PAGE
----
CONCORD, N.H., Dec. 19 (UPI) -- New Hampshire's fight over capital punishment is expected to heat up now that a man convicted of killing a police officer was sentenced to death, observers say.
The state has not had a death row in more than 30 years or an execution for nearly seven decades.
The longstanding debate over whether to ban the death penalty went from philosophical to reality Thursday when Michael Addison was sentenced to die for the 2006 slaying of Manchester patrolman Michael Briggs, The (Nashua) Telegraph reported.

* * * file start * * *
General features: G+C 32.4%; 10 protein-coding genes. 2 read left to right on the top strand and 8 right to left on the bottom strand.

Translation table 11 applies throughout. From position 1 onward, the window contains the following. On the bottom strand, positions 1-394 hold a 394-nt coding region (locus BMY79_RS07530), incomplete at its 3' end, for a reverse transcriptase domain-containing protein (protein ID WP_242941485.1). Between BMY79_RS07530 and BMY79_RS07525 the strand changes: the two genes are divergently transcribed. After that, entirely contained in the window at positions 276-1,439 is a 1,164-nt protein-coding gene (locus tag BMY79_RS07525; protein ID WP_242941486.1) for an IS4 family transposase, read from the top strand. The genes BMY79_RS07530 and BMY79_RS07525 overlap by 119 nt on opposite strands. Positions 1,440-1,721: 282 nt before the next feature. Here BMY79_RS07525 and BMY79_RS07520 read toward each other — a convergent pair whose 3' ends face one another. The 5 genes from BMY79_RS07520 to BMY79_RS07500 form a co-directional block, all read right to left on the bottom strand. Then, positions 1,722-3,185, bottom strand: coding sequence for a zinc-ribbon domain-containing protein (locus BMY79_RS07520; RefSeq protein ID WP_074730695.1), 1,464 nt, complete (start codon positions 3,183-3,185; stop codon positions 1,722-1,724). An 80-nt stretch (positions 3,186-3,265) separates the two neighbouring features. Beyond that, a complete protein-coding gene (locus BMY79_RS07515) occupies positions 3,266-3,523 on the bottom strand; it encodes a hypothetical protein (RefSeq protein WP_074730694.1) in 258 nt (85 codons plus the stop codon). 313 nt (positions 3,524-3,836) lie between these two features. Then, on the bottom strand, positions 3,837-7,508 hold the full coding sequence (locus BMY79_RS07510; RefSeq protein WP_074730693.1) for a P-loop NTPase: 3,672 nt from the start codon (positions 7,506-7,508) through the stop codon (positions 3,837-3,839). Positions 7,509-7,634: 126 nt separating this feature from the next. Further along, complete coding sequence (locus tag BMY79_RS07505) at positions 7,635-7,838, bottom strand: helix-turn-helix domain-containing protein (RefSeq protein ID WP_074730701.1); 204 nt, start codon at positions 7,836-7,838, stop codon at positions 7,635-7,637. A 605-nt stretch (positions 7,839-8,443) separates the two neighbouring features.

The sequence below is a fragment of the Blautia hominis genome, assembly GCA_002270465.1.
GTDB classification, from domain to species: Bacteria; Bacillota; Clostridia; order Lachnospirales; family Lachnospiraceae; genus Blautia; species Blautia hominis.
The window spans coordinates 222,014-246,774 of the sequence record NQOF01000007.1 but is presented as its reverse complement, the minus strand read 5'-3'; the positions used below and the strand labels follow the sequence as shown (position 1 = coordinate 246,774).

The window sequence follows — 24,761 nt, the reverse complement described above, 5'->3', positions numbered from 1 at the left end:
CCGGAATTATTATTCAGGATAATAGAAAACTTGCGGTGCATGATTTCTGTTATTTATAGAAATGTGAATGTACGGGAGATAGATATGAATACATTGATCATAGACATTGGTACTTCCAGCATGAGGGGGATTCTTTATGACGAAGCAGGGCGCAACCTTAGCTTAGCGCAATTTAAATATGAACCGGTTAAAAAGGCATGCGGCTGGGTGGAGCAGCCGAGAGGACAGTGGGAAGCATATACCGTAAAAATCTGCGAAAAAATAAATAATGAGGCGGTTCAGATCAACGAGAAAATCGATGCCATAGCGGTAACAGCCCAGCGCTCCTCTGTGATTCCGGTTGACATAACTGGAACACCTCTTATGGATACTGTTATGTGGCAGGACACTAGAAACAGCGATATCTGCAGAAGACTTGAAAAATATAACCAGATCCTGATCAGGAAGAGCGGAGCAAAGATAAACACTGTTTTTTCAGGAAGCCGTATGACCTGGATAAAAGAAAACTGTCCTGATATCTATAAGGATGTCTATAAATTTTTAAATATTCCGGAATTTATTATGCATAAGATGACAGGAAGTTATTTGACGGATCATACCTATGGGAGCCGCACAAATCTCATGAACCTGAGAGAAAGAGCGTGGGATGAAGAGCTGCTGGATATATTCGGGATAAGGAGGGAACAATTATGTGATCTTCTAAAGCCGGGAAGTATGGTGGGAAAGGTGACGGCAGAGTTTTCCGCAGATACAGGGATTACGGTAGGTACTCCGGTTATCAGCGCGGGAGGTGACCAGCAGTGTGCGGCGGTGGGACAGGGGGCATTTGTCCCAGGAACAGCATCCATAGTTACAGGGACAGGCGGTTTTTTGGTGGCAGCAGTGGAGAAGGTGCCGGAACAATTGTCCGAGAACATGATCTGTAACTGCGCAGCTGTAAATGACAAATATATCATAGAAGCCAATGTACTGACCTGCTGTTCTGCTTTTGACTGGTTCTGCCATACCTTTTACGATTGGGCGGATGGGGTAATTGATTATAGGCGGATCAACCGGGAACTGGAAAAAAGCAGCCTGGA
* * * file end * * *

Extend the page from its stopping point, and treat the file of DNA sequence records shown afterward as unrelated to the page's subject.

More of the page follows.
Two years ago, a move to repeal the law failed in the House by only 12 votes. Current Gov. John Lynch has vowed to veto a repeal if such a bill reaches his desk.
Veteran observers agree a two-thirds majority needed to override that decision is unlikely in the House with Republicans having picked up 17 seats in last month's elections.
Costs to build a death row would be among the questions that would be put before a commission studying whether it is cheaper to execute or finance life imprisonment without parole while Addison's appeals continue.